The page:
Native prairie ecosystems are of vital importance to both Species at Risk and to Alberta’s ranching community. Healthy native prairie provides many ecological services for Albertans and for ranchers:
Healthy plant communities use sunlight and water to produce a reliable and high quality source of forage for livestock and wildlife.
The plant cover from healthy rangelands protect valuable prairie soils from water and wind erosion. Rich soils in the grasslands are one of the reasons forage production is so high.
Water Storage & Water Purification
Healthy rangelands act like a sponge – they soak up and hold on to precipitation and release it slowly over time. They also filter nutrients and sediment out of the water, keeping watersheds, rivers and streams cleaner.
Keep Weeds Out
A well-vegetated, healthy rangeland does not have many bare patches, so there is no room for weeds to move in.
Inputs of fertilizer and water are not needed on healthy rangelands. Good range management practices lead to natural conservation and recycling of nutrients.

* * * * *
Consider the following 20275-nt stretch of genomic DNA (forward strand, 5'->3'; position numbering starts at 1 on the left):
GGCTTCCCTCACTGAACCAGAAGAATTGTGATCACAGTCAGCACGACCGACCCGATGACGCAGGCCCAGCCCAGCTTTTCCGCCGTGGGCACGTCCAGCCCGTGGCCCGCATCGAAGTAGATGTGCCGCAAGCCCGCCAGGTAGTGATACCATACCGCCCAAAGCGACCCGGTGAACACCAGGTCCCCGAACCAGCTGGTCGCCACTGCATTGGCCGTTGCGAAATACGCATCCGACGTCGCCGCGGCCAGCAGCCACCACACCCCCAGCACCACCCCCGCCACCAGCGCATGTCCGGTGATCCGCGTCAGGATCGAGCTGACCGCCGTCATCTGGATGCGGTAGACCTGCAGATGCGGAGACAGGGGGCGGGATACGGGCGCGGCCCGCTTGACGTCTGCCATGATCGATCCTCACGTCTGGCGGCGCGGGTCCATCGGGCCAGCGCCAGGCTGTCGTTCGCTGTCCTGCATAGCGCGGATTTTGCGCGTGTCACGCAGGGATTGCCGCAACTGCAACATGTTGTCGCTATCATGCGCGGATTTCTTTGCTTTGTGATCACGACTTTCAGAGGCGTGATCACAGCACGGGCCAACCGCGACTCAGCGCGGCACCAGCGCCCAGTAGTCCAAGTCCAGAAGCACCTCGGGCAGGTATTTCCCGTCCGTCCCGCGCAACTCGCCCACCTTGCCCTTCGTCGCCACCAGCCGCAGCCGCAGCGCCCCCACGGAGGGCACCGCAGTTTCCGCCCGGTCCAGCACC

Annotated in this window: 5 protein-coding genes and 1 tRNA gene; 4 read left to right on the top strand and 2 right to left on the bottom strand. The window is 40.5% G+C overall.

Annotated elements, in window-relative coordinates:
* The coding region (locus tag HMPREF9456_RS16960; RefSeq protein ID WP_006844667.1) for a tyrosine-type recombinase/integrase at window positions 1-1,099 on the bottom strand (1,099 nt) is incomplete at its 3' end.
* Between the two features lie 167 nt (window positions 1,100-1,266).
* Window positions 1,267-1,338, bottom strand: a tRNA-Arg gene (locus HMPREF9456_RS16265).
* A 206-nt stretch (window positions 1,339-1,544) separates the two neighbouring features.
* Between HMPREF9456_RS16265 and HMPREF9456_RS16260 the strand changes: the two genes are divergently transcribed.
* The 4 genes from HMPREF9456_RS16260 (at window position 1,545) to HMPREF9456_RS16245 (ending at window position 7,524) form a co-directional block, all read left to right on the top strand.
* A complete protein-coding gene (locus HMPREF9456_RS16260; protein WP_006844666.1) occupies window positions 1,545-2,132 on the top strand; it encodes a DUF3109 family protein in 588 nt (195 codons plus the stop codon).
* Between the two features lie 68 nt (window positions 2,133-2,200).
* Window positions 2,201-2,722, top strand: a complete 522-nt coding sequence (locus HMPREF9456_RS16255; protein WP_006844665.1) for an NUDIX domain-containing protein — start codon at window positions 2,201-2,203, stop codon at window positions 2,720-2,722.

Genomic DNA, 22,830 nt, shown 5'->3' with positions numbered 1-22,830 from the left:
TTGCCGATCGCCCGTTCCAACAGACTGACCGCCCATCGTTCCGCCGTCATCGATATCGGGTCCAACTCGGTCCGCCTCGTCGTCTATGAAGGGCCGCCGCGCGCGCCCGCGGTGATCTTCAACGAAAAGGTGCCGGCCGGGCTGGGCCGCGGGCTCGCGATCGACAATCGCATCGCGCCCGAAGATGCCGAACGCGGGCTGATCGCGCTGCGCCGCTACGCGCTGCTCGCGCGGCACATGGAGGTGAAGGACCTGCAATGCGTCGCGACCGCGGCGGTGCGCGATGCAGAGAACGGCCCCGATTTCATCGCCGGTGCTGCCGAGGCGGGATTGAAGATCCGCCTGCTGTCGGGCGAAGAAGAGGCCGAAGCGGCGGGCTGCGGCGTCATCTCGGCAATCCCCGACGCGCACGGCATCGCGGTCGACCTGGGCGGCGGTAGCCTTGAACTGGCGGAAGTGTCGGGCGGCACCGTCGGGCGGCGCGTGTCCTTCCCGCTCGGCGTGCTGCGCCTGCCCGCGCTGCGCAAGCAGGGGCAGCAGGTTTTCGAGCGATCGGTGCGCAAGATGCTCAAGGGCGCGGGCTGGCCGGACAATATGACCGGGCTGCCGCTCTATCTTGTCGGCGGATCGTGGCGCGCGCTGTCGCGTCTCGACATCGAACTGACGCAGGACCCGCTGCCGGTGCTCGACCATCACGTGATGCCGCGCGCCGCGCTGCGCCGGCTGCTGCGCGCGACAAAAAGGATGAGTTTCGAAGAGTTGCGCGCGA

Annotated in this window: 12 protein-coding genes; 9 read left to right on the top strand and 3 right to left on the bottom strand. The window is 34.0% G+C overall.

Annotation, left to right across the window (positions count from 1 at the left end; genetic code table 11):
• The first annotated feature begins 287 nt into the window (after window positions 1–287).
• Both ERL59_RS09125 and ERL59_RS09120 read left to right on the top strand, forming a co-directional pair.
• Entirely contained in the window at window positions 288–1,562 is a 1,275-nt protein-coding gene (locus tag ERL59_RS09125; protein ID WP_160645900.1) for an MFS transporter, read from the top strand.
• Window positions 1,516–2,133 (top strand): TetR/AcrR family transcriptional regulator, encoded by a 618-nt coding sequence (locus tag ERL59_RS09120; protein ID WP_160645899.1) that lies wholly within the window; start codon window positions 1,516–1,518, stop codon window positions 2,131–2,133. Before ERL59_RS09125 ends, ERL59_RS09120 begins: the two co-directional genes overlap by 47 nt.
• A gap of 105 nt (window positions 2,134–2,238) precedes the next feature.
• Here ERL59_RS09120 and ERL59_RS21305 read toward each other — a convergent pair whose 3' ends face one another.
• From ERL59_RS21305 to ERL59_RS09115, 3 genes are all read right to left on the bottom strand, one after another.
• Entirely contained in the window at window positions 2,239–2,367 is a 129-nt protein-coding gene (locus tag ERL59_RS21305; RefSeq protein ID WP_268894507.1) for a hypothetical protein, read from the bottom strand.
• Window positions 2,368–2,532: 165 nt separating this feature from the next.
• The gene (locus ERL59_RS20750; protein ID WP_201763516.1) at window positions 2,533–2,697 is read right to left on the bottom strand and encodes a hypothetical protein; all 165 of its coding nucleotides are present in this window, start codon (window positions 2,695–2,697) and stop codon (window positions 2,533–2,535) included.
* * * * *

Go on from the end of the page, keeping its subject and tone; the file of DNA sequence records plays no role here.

Stability via Diversity
A diversity of grasses, forbs and shrubs provide great stability in extreme weather conditions. Different plants flourish under different moisture conditions and in a healthy rangeland there is always something that can step in and provide some forage.
Rangelands are an effective reservoir for storing carbon. They remove carbon from the atmosphere and store it in plant material and soil. Healthy rangelands can contain up to 200 tonnes of carbon per hectare.
In addition to these direct jobs performed by native prairie, there are many less tangible benefits, such as recreational opportunities, aesthetics and the preservation of Alberta’s traditional ranching lifestyle.